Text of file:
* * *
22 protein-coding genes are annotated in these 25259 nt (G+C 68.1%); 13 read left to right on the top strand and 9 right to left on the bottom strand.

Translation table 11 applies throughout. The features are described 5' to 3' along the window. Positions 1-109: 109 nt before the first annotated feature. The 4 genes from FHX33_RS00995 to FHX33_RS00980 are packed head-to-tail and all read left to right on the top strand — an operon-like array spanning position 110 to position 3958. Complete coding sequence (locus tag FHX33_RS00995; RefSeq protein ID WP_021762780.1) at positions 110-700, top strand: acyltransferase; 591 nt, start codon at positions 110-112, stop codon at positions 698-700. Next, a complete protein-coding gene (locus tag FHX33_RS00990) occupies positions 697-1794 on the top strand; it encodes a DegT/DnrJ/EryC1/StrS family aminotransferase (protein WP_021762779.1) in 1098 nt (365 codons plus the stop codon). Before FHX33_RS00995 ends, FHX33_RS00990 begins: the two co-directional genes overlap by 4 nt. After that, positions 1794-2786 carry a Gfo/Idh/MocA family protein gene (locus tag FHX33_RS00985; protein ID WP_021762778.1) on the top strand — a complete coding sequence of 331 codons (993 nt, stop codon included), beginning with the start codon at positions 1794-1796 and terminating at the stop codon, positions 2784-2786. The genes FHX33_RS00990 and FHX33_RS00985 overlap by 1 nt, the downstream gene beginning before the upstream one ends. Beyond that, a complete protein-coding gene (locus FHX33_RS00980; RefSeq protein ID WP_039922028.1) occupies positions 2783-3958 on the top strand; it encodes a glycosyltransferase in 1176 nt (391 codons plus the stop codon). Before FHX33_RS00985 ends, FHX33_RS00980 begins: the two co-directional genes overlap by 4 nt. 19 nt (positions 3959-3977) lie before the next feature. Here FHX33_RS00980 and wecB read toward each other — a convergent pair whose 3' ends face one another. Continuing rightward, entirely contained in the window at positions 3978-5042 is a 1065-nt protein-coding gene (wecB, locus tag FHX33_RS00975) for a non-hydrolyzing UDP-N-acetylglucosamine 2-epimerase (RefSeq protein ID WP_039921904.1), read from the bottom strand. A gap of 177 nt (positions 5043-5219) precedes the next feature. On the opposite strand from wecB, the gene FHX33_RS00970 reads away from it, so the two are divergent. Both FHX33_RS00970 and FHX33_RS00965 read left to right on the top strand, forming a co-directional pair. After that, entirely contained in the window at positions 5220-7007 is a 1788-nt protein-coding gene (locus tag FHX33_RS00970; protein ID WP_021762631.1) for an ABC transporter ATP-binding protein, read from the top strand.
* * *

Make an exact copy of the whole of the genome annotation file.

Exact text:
22 protein-coding genes are annotated in these 25259 nt (G+C 68.1%); 13 read left to right on the top strand and 9 right to left on the bottom strand.

Translation table 11 applies throughout. The features are described 5' to 3' along the window. Positions 1-109: 109 nt before the first annotated feature. The 4 genes from FHX33_RS00995 to FHX33_RS00980 are packed head-to-tail and all read left to right on the top strand — an operon-like array spanning position 110 to position 3958. Complete coding sequence (locus tag FHX33_RS00995; RefSeq protein ID WP_021762780.1) at positions 110-700, top strand: acyltransferase; 591 nt, start codon at positions 110-112, stop codon at positions 698-700. Next, a complete protein-coding gene (locus tag FHX33_RS00990) occupies positions 697-1794 on the top strand; it encodes a DegT/DnrJ/EryC1/StrS family aminotransferase (protein WP_021762779.1) in 1098 nt (365 codons plus the stop codon). Before FHX33_RS00995 ends, FHX33_RS00990 begins: the two co-directional genes overlap by 4 nt. After that, positions 1794-2786 carry a Gfo/Idh/MocA family protein gene (locus tag FHX33_RS00985; protein ID WP_021762778.1) on the top strand — a complete coding sequence of 331 codons (993 nt, stop codon included), beginning with the start codon at positions 1794-1796 and terminating at the stop codon, positions 2784-2786. The genes FHX33_RS00990 and FHX33_RS00985 overlap by 1 nt, the downstream gene beginning before the upstream one ends. Beyond that, a complete protein-coding gene (locus FHX33_RS00980; RefSeq protein ID WP_039922028.1) occupies positions 2783-3958 on the top strand; it encodes a glycosyltransferase in 1176 nt (391 codons plus the stop codon). Before FHX33_RS00985 ends, FHX33_RS00980 begins: the two co-directional genes overlap by 4 nt. 19 nt (positions 3959-3977) lie before the next feature. Here FHX33_RS00980 and wecB read toward each other — a convergent pair whose 3' ends face one another. Continuing rightward, entirely contained in the window at positions 3978-5042 is a 1065-nt protein-coding gene (wecB, locus tag FHX33_RS00975) for a non-hydrolyzing UDP-N-acetylglucosamine 2-epimerase (RefSeq protein ID WP_039921904.1), read from the bottom strand. A gap of 177 nt (positions 5043-5219) precedes the next feature. On the opposite strand from wecB, the gene FHX33_RS00970 reads away from it, so the two are divergent. Both FHX33_RS00970 and FHX33_RS00965 read left to right on the top strand, forming a co-directional pair. After that, entirely contained in the window at positions 5220-7007 is a 1788-nt protein-coding gene (locus tag FHX33_RS00970; protein ID WP_021762631.1) for an ABC transporter ATP-binding protein, read from the top strand.